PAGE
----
Situated along the sunny crest of Bluff Park, Mr. P’s Butcher Shop & Deli opened in 1975 as a grocery store with only five bar stools and a small lunch counter to serve sandwiches, made with fresh meat from their butcher counter. As mom-and-pop grocery stores struggled as an industry, owner Charles Pilleteri, known to his customers as “Mr. P,” decided to make a change. “In 1995, I cut back on the grocery items and made half of the store tables and chairs and a few booths,” says Mr. P. “The business increased 20 percent, and we started getting many more lunchtime customers. Our business has increased every year since then.”
The butcher shop and deli attracts locals devoted to quality meats, as well as sandwich lovers. With their homemade Italian sausage they make the very popular homemade Italian sausage sandwich, which competes for most-ordered sandwich with Mr. P’s muffaletta, with homemade olive salad. Mr. P also recommends the 1/3-pound burger of 100 percent ground sirloin steak with Pilleteri’s Marinade and Rub. Marinades and rubs bearing the Pilleteri name can be found in grocery stores throughout Alabama, and are in Mr. P’s shop alongside other local products that the proud Alabamian also promotes.
Not a customer walks through the door that Mr. P doesn’t kindly greet with a “Thank you for coming in today!” He is most thankful for his customers of the past 40 years. “I get to see their children grow up, and many of them are now bringing their children to Mr. P’s,” he says. “These customers are more like family to us. That’s a good feeling.”
1425 Montgomery Hwy., Vestavia Hills • (205) 979-1515
“Me and my business partner took over the one-year-old business in April of 1983,” says Terry Green of Vestavia Hills’ longstanding luncheonette, which began as a wine shop with a few tables. A diverse selection of local craft brews and foreign beers joined the wine shop, which was pushed to the shelves on the walls to make room for the busy lunch crowd. “There are no better customers than at the Diplomat,” claims Terry. “We have so many regulars. People you see every week. A lot of people, we see three or four times a week. And the families—back when we first got into the business, people were bringing their babies in. Now their babies are bringing their babies in.”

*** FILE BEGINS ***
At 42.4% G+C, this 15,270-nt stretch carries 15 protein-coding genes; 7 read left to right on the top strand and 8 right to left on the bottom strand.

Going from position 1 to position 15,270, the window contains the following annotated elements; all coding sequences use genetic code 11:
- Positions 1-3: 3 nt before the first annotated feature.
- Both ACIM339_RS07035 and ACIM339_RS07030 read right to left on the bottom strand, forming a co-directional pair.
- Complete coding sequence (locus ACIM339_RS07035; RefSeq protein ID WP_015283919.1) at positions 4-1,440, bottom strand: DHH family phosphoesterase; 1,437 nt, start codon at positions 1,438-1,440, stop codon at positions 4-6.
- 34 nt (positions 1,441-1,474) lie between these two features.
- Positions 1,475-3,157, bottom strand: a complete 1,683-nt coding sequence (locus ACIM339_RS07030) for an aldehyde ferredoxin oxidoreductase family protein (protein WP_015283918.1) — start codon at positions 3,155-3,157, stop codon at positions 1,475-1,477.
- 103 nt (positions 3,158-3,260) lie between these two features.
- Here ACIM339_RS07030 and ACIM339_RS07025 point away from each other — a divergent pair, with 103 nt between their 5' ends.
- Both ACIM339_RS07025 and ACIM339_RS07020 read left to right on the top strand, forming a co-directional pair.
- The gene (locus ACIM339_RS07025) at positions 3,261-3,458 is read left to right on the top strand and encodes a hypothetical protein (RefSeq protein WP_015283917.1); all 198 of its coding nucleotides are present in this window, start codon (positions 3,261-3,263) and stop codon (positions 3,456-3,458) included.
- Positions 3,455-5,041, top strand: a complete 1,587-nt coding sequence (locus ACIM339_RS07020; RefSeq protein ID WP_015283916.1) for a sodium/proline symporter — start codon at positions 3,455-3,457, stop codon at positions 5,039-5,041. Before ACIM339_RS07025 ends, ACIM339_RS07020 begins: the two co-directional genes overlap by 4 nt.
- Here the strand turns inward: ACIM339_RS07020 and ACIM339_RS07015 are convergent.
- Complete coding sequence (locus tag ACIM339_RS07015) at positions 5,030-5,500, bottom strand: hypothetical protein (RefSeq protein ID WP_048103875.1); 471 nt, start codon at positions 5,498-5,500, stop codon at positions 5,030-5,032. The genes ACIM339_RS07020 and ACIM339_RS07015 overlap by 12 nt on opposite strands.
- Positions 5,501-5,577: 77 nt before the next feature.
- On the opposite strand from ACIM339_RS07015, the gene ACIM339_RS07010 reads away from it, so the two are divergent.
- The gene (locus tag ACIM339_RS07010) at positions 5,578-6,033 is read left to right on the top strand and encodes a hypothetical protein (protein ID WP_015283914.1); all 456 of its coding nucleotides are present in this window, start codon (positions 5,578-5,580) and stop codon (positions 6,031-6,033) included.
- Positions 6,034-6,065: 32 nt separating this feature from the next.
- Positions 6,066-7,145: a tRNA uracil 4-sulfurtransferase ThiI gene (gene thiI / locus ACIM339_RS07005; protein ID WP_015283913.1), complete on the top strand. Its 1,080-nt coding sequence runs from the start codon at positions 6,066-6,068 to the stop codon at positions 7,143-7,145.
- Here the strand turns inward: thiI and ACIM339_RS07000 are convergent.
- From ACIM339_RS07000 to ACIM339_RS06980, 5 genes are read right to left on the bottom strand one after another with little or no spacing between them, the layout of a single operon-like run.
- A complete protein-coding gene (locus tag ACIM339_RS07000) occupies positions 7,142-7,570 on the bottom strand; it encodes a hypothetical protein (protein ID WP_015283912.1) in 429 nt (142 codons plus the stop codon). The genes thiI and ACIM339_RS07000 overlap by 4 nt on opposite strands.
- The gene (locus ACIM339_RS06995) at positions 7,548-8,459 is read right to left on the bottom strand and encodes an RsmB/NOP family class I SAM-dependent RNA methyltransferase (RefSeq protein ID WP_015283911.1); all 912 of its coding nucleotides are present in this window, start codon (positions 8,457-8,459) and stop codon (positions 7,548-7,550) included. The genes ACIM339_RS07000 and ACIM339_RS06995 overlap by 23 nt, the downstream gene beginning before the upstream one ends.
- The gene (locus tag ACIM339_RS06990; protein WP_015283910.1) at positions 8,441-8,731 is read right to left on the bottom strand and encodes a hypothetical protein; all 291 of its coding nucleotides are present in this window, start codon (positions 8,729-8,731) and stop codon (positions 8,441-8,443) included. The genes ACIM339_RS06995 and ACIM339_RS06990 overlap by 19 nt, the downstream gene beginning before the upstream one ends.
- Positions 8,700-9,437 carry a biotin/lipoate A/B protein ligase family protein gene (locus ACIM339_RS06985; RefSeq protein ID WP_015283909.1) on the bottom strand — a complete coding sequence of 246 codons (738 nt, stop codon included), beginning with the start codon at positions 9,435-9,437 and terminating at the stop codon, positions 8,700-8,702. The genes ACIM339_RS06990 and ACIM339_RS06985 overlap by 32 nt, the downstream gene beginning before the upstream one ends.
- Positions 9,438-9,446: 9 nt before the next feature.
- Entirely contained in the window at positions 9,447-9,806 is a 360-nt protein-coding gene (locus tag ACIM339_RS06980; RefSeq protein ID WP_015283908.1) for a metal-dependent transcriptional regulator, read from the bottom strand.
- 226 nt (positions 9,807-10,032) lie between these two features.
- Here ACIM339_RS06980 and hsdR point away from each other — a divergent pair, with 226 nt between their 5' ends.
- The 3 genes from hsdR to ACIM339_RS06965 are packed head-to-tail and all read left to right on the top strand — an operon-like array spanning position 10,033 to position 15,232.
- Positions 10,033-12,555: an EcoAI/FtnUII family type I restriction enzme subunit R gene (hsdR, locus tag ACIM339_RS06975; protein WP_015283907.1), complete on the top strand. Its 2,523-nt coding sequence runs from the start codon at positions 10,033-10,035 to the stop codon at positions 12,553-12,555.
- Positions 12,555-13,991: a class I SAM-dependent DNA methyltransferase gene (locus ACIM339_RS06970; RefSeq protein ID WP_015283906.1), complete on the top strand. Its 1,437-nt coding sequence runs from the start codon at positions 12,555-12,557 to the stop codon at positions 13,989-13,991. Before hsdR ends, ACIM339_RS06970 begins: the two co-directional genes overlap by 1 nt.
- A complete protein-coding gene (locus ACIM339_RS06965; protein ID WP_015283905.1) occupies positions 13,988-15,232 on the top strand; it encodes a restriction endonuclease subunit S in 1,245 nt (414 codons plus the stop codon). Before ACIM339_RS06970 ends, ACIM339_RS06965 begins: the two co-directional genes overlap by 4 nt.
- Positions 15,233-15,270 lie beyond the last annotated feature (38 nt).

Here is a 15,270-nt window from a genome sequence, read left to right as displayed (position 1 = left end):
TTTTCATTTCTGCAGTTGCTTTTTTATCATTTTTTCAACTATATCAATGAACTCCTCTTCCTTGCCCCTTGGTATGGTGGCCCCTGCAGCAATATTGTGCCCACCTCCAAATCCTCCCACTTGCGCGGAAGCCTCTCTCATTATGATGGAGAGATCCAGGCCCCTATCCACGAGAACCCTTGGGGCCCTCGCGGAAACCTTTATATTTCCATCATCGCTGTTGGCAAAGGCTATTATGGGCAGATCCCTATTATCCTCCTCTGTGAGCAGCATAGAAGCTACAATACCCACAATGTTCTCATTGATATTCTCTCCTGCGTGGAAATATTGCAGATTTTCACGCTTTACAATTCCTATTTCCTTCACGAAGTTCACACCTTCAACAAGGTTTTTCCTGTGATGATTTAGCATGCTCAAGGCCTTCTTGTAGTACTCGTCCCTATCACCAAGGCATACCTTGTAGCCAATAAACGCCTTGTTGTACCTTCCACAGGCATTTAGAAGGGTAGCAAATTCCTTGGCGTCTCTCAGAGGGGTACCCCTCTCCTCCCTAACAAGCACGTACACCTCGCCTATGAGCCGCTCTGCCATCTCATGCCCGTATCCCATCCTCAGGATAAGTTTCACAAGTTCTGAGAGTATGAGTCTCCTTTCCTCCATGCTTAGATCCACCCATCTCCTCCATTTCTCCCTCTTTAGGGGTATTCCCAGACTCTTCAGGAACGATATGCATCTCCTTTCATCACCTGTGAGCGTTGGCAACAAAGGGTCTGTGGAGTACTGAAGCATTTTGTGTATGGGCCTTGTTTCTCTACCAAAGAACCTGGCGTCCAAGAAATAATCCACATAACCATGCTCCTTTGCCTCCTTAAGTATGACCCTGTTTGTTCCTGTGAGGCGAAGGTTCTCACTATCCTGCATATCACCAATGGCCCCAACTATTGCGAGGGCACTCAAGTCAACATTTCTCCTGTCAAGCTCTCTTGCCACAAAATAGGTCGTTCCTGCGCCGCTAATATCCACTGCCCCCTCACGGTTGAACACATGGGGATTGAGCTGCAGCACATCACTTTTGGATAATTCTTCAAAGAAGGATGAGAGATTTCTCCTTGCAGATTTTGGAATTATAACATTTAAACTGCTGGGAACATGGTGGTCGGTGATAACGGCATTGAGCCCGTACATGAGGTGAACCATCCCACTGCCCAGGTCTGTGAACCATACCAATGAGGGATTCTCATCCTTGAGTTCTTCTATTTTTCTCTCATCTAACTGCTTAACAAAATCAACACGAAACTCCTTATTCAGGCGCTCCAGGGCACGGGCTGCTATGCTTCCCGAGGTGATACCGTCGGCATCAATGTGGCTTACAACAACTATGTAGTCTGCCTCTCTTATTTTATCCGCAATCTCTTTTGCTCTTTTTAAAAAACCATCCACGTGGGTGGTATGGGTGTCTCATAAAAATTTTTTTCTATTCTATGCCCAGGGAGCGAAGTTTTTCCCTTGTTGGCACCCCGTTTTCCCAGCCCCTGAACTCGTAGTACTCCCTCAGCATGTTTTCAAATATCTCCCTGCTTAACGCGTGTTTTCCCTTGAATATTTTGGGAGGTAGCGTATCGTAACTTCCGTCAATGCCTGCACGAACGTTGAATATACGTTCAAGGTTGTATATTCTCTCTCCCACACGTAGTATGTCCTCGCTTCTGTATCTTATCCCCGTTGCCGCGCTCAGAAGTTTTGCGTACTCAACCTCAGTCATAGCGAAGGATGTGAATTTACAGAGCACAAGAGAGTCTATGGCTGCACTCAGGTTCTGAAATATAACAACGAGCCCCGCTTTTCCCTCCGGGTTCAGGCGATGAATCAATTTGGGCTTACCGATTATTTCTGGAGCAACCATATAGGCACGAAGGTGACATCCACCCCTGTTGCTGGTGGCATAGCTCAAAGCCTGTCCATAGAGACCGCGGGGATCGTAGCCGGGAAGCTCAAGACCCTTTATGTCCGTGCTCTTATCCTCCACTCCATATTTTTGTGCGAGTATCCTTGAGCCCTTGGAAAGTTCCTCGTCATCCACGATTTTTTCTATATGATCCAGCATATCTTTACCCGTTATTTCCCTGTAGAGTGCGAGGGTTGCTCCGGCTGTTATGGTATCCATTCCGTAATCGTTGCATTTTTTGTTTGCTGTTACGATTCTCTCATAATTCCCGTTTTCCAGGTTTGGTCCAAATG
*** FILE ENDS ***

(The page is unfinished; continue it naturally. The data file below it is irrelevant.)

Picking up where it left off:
The Reuben is the most popular menu item, rivaled by the Senator, the Hot Manhattan and the muffaletta. Terry’s favorite is the pimento cheese BLT. And people love 20-year Diplomat server Teresa. “She’s kind of a fixture,” Terry smiles. “There’s always a lot of laughing and joking going on between myself and the customers. I don’t allow anyone to leave angry.”
Green Valley Drugs
1915 Hoover Court, Hoover • (205) 822-1151
Opened by owner William Box’s father when pharmacies always included a soda fountain, 54-year-old Green Valley Drugs is the oldest surviving business in Hoover. Still situated in the back corner of the pharmacy, the tiny, old-fashioned eatery has a big reputation for its delicious cheeseburger with fries and thick, creamy milkshakes. “I love the customers, the old-timers that have been coming here forever,” says soda fountain manager Terry Payne of their loyal lunch crowd.
“I came here in 1968,” says soda fountain manager Bobbie Epperson, who’s right at home amidst the eatery’s ’60s-era charm. “I love my boss man and his wife. I worked for his dad before he took over. They’ve just been so good to me. He just loves us all and he takes care of us.” Bobbie’s daughter and granddaughter have also worked at the counter.
Bobbie’s youngest granddaughter recalls going behind the cashier counter to help Ms. Torrencie Bailey, a beloved longtime presence at Green Valley Drugs. “If anybody was well known around here, it was her,” says Terry. “People would line up to speak to her. She worked until the day she died, and she was 96. She was so full of spirit and always smiling and working, going 90-to-nothing.”
Keep up with other fantastic Birmingham eateries with our SB App, available for download here.